Student attacked in ‘racially aggravated’ assault on Oxford Street

An international student was attacked and physically assaulted by a group of strangers in Oxford Street on 11th November. She accused the authorities concerned of failing to take adequate action, over what she believes was a racially aggravated assault. 

The student, who studies in Canterbury and was visiting London, has preferred to remain anonymous.

She was walking down Oxford Street with her friend at 5:50pm when someone started throwing pieces of rubbish at her. She then noticed a group of what she believed to be around ten teenagers following her.

The harassment continued for a while before she decided to confront them directly. The group then started physically assaulting her all the while shouting racial slurs. The student recalls being kicked to the ground and repeatedly punched on her head.

Even after calling out for help, only two strangers came down to try and stop the assault. The student comments, “This was Sunday evening in the central London area. Out of all the people walking by, it was only two people who were trying to help me out and the rest would just be filming the scene. The group had beaten me up for around six-seven minutes and they ran away towards the McDonalds.”

The student immediately filed a case to the police over phone but did not receive any concrete response from them. The student told LS, “When I called the police, they kept saying that they would come in a couple minutes, but no one ever showed up.” The police kept on repeating that they would “look into the estimated arrival time” and “call [her] back.”

After receiving no help from the police, the student contacted the Korean embassy but was faced with a similar response. The Embassy said that stepping into ‘civil affairs’ would be out of their jurisdiction.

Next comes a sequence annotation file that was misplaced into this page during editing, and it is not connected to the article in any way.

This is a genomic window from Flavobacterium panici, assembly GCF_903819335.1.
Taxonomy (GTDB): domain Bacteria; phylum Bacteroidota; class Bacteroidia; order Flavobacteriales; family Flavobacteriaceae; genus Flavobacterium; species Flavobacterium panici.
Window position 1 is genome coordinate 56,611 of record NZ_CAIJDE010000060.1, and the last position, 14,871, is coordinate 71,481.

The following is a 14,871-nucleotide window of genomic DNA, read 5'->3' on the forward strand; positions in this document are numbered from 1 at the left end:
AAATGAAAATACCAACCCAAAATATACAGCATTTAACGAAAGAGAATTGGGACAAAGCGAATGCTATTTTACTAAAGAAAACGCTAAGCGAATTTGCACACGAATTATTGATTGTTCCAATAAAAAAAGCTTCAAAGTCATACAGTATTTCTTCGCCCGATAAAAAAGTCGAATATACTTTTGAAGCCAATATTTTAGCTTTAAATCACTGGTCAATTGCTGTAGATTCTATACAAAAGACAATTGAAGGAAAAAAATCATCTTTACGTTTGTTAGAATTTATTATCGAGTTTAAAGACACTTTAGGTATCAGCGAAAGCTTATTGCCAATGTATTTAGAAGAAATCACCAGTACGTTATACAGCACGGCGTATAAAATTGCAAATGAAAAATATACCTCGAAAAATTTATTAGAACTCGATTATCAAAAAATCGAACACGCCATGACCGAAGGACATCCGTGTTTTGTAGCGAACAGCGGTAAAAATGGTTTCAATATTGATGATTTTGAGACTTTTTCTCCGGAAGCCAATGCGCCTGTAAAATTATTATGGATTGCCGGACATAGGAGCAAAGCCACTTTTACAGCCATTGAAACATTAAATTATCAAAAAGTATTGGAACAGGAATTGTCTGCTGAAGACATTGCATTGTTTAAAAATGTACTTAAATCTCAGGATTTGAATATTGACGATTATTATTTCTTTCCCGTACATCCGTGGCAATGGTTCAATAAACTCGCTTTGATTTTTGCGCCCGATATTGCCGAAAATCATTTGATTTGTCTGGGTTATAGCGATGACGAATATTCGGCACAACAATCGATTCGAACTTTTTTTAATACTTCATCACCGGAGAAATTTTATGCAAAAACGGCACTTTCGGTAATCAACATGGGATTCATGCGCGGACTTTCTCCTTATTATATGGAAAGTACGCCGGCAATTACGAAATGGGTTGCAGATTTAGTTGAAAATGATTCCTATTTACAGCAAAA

The student believes that there is some CCTV footage of the assault captured by a camera outside one of the shops on Oxford Street. Authorities, however, have not taken any steps in trying to recover it.

On talking to her university about the assault, the student says, “I reported the assault to the head tutor of the international student department at my university, telling them about how the police had not been supportive. The tutor said that the university could not do anything to interfere in the police investigation. They just offered counselling services and sent me a present.”

The student has gotten support online after posting her story on Facebook. She has also started an online petition to raise awareness around hate crimes in London and to call out the inaction on the part of the police.

The prospect of a safe and accepting environment in London attracts many international students. This means that the possibility of London becoming more hostile than before for its international students is a concern than universities must address.


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